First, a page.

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Hi All,

This is another piece I've been working on in the last few months. I'm fairly happy with the music but the score is a mess and the dynamics in particular I could really use some help with, both in getting Sibelius to play it better, and in the actual musicians score. If anyone has any suggestions as to how I should go about getting a better sound, I would really welcome some tips. my music theory is not very good and all tips on glaring mistakes are really welcome too.

As always I welcome suggestions and comments, good or bad on the music too. I have to say I like it as it is, but there is always room for improvement!

Thanks in advance for listening.

Mark

https://www.dropbox.com/s/podfpbm41v...minor.mp3?dl=0

https://www.dropbox.com/s/io0ndaouob...minor.pdf?dl=0
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Hi

The sounds are not bad. Yes, the score needs some changes. I guess the cello would benefit from the alto clef in some parts.

I've listened to it several times. In general I like it. 

Anyway, I have some comments :

1. The first theme is a bit long. It's the same for a minute. I don't think it's bad but the horn is silent and it could add some texture in the last part of this section.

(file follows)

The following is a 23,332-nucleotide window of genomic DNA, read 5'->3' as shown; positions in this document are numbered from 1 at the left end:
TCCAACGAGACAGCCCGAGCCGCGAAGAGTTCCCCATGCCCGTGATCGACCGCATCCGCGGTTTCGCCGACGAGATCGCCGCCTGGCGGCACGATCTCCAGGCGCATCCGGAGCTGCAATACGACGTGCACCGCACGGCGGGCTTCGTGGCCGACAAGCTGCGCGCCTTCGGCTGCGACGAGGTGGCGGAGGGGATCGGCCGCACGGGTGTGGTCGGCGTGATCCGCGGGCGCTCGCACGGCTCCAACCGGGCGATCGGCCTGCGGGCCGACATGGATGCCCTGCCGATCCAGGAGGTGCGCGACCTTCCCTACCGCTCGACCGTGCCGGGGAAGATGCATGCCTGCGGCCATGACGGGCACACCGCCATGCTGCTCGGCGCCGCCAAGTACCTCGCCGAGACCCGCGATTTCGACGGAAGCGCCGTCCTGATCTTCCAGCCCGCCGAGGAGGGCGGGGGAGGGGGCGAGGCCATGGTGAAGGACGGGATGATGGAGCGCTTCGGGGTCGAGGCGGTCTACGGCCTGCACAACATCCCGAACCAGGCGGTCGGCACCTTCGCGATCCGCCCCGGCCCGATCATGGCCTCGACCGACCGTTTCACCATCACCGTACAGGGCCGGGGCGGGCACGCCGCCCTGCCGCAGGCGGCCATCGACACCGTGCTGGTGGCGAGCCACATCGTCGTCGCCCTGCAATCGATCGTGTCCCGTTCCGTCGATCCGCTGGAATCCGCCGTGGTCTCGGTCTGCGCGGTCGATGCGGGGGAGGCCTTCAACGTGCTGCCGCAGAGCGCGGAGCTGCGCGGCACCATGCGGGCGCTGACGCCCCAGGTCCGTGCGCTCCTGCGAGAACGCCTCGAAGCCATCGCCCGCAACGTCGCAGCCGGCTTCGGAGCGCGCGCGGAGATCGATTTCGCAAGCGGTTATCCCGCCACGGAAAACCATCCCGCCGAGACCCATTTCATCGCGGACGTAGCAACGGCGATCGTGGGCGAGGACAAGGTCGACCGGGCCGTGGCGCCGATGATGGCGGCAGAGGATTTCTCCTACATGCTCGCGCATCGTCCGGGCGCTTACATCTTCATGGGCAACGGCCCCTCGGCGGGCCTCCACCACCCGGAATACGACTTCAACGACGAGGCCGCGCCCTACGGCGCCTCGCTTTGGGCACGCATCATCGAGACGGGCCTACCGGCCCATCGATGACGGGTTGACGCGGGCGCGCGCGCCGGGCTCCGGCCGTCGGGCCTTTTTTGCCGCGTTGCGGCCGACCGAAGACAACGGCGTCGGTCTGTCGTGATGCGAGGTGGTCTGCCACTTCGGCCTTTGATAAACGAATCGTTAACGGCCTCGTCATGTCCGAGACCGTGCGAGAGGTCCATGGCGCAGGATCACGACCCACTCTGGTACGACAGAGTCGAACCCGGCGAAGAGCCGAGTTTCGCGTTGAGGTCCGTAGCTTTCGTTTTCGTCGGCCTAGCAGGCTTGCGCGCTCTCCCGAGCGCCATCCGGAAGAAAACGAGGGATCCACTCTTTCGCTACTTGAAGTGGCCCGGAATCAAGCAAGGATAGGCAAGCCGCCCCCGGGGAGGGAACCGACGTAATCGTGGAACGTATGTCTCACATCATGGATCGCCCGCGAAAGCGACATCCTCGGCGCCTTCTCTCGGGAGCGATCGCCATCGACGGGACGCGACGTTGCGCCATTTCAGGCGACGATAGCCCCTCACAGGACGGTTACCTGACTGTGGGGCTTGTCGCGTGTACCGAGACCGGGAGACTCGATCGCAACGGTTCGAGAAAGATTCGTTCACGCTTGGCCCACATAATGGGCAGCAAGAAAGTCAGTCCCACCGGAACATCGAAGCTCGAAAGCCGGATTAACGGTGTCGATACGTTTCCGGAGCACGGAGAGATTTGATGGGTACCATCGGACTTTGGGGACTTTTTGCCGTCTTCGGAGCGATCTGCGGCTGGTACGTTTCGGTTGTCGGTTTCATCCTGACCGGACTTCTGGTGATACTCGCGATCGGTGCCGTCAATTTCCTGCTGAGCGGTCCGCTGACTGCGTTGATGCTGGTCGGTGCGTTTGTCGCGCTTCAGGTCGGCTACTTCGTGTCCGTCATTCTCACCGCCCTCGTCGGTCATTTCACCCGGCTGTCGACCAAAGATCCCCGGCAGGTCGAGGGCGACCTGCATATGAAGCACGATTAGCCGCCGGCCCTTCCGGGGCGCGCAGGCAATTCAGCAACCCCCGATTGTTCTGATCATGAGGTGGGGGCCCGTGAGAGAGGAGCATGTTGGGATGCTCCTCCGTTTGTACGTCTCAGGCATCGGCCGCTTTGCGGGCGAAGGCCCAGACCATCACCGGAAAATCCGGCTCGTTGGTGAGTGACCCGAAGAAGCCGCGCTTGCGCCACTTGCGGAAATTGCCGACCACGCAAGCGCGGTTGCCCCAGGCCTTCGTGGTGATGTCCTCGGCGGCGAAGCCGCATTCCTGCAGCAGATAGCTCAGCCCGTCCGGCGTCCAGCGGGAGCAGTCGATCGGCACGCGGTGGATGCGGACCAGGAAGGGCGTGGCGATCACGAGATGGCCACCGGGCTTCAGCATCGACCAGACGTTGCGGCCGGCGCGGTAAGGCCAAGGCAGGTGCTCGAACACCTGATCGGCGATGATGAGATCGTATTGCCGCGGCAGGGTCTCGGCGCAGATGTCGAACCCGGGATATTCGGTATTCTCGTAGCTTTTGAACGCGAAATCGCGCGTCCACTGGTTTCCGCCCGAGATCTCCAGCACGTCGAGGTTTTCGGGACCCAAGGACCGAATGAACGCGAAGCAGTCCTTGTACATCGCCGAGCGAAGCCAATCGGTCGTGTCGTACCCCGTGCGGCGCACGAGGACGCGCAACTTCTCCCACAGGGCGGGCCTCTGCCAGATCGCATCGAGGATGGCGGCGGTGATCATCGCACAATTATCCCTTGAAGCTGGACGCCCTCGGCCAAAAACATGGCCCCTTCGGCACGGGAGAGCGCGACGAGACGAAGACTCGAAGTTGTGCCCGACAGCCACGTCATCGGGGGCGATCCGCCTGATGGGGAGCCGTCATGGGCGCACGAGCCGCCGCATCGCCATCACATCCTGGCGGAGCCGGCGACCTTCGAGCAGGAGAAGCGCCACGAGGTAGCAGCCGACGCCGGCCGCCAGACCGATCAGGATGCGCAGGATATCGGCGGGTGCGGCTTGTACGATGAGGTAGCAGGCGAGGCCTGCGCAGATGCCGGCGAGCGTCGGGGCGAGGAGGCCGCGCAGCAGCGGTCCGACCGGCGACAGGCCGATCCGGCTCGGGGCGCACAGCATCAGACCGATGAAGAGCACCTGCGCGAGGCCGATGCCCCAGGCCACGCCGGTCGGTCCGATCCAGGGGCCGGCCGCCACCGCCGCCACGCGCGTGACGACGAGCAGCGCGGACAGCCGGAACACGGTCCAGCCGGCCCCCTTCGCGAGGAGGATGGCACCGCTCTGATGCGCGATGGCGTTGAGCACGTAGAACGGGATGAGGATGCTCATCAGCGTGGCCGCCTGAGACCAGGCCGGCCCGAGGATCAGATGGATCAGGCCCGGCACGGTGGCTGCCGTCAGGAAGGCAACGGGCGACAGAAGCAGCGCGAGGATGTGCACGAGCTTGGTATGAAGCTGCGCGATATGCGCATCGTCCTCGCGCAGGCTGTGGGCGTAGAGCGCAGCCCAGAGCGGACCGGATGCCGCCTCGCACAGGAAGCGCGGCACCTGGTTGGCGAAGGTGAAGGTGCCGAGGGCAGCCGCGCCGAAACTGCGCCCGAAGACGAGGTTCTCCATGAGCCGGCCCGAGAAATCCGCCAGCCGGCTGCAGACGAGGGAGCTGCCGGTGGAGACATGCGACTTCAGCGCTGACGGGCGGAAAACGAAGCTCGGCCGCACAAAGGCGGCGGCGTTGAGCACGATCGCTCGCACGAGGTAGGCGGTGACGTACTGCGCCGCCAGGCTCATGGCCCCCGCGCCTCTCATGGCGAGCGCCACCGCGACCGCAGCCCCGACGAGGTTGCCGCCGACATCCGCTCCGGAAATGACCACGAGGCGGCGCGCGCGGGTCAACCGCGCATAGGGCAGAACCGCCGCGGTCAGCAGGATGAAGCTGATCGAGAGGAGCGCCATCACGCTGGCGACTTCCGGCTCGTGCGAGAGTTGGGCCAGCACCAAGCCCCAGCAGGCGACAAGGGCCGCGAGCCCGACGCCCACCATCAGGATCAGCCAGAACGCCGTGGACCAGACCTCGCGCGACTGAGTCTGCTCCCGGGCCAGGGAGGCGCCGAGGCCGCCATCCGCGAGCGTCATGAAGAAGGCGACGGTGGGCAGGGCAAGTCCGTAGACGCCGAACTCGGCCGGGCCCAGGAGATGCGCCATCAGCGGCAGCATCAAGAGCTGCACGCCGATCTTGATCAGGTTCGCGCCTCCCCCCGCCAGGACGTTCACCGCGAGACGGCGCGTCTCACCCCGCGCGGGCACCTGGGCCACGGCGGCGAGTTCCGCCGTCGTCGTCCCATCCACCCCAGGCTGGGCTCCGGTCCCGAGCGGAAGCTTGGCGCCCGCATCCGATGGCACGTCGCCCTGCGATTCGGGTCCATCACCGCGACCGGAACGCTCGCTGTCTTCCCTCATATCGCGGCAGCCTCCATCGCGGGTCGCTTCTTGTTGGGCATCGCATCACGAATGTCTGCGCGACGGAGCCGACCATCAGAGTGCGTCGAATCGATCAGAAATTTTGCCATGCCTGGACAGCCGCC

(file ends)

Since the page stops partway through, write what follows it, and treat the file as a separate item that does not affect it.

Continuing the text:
2. You use one bassoon all over the piece except for just few measures (19, 21...) It's ja matter of economy. For those few notes you'll need another player.

3. My main "objection" is that the rhythm patterns in the strings remain unchanged all the time, except in measures 38-40 and 75-78.... The mood they bring is nice (the motion), but some contrast in the middle (or wherever) would be nice. I think this is the reason why there is no a clear climax (always needed in tonal music).

One of the strong points, in my opinion is that the chromaticism sounds quite well, I love it. Otherwise, I'm sure it would be a bit boring (for me, sorry). There are only one or two spots where I think the dissonance seems strong. One is measure 71 when the bassoon attacks the low E. Not sure why...

In general, I would try to use more counterpoint lines. Yes, they are there, but many times the oboe and the bassoon are in a question and answer "mode"....

In some parts there is a Spanish mood (in the last part when it sounds major). Nice contrast.

 

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Hi Luis,